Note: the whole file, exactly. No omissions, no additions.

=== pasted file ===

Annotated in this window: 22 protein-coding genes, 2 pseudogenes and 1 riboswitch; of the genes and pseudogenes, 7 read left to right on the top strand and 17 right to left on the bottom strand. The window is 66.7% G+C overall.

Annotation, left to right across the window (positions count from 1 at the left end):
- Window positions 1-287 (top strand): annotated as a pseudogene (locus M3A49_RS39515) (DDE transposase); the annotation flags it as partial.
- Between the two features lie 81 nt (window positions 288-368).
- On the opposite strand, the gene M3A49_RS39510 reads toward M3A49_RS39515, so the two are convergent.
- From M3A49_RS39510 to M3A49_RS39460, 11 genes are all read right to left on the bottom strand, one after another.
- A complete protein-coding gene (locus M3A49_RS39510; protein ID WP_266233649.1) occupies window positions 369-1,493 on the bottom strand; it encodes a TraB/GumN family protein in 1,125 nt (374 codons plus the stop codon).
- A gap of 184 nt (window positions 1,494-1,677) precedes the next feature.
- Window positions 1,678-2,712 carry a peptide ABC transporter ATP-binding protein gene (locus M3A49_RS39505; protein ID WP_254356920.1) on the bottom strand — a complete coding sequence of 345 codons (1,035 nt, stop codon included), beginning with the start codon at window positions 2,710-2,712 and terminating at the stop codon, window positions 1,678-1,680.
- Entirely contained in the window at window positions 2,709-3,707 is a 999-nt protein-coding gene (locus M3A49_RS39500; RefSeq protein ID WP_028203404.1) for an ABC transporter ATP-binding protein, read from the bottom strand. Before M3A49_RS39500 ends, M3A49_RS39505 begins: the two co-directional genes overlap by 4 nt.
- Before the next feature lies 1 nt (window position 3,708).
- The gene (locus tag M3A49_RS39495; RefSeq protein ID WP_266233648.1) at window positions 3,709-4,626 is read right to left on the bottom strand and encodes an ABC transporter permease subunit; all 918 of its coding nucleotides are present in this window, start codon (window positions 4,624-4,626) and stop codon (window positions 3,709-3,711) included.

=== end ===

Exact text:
Annotated in this window: 22 protein-coding genes, 2 pseudogenes and 1 riboswitch; of the genes and pseudogenes, 7 read left to right on the top strand and 17 right to left on the bottom strand. The window is 66.7% G+C overall.

Annotation, left to right across the window (positions count from 1 at the left end):
- Window positions 1-287 (top strand): annotated as a pseudogene (locus M3A49_RS39515) (DDE transposase); the annotation flags it as partial.
- Between the two features lie 81 nt (window positions 288-368).
- On the opposite strand, the gene M3A49_RS39510 reads toward M3A49_RS39515, so the two are convergent.
- From M3A49_RS39510 to M3A49_RS39460, 11 genes are all read right to left on the bottom strand, one after another.
- A complete protein-coding gene (locus M3A49_RS39510; protein ID WP_266233649.1) occupies window positions 369-1,493 on the bottom strand; it encodes a TraB/GumN family protein in 1,125 nt (374 codons plus the stop codon).
- A gap of 184 nt (window positions 1,494-1,677) precedes the next feature.
- Window positions 1,678-2,712 carry a peptide ABC transporter ATP-binding protein gene (locus M3A49_RS39505; protein ID WP_254356920.1) on the bottom strand — a complete coding sequence of 345 codons (1,035 nt, stop codon included), beginning with the start codon at window positions 2,710-2,712 and terminating at the stop codon, window positions 1,678-1,680.
- Entirely contained in the window at window positions 2,709-3,707 is a 999-nt protein-coding gene (locus M3A49_RS39500; RefSeq protein ID WP_028203404.1) for an ABC transporter ATP-binding protein, read from the bottom strand. Before M3A49_RS39500 ends, M3A49_RS39505 begins: the two co-directional genes overlap by 4 nt.
- Before the next feature lies 1 nt (window position 3,708).
- The gene (locus tag M3A49_RS39495; RefSeq protein ID WP_266233648.1) at window positions 3,709-4,626 is read right to left on the bottom strand and encodes an ABC transporter permease subunit; all 918 of its coding nucleotides are present in this window, start codon (window positions 4,624-4,626) and stop codon (window positions 3,709-3,711) included.